The Supreme Court Tuesday suspended top lawyer Husnu Suood accusing the former Attorney General of contempt.
Department of Judicial Administration said Suood along with Jumhoory Party (JP) lawmaker Ali Hussain has been temporarily disbarred pending an investigation for comments of alleged contempt.
Suood has been summoned by the High Court last week after he publicly criticized the court over its ruling upholding a lower court order handing over control of the ruling Progressive Party of Maldives (PPM).
The suspensions came after the Supreme Court warned lawyers of strict action for comments dis-reputing the courts in the archipelago.
The High Court Sunday upheld a lower court order granting full control of the ruling Progressive Party of Maldives (PPM) to president Yameen in the capacity of the chief advisor -- a default post offered to the party's successful presidential candidate under the party charter.
The three judge bench of the appellate court found no grounds to overturn the civil court order, ruling that handing over party control to president Yameen was in the "best interest of the party."
The bench had also dismissed arguments of procedural violations during the civil lawsuit flagged by the elder Gayoom's lawyers.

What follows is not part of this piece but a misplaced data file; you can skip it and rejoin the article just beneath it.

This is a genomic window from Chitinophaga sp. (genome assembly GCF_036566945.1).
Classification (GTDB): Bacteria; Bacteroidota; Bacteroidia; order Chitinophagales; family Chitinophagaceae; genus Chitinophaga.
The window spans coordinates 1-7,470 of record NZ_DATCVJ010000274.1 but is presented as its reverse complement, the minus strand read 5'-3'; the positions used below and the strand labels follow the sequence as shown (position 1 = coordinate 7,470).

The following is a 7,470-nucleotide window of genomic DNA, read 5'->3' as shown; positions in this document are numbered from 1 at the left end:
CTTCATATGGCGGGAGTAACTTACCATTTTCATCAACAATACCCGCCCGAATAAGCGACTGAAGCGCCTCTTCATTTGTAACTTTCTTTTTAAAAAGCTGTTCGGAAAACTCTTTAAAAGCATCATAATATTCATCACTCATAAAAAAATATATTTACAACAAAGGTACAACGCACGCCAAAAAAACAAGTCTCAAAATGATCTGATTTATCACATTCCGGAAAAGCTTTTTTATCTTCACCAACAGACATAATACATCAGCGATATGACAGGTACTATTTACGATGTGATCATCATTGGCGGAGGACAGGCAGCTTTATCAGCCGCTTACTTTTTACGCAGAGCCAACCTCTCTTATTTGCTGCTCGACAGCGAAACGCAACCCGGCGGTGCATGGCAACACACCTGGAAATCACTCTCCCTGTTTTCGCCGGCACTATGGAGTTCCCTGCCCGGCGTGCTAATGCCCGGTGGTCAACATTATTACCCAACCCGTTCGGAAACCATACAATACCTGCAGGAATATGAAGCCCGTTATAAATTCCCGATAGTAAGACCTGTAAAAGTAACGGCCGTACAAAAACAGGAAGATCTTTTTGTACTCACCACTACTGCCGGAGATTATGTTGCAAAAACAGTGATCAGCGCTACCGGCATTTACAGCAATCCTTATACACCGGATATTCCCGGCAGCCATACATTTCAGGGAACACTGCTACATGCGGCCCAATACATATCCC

The civil lawsuit filed by two ruling party lawmakers had accused the elder Gayoom of violating party charter by refusing to hold council sit-downs and suspending its internal committees.
Gayoom lost the lawsuit after the Civil Court last week found him guilty of violating the constitution, party charter and the political party law.
The elder Gayoom has vowed to challenge the ruling at the Supreme Court.
A party member had appealed the court order prompting Gayoom to immediately intervene in the case, later questioning the motive and relevance of the appellant to the case.
Despite the civil court order, Gayoom had rallied council members loyal to him, filled the vacant secretary general's post and sealed his decision to oust three council members loyal to his half brother, including deputy party leader Abdul Raheem Abdulla.
President Yameen, a few hours later had chaired a council sit-down of his own and appointed a secretary general, effectively splitting the ruling party into two factions.
The half brothers have locked in a bitter power struggle ever since the elder Gayoom publicly urged lawmakers to vote down a government proposed amendment to the tourism Act.
Since then, Gayoom and his lawmaker son, Faaris Maumoon has continued to publicly criticize the government policies and recent legislation.
Despite the fallout, president Yameen has refused to hit-back at his elder half brother insisting that the former president still has his utmost respect and admiration.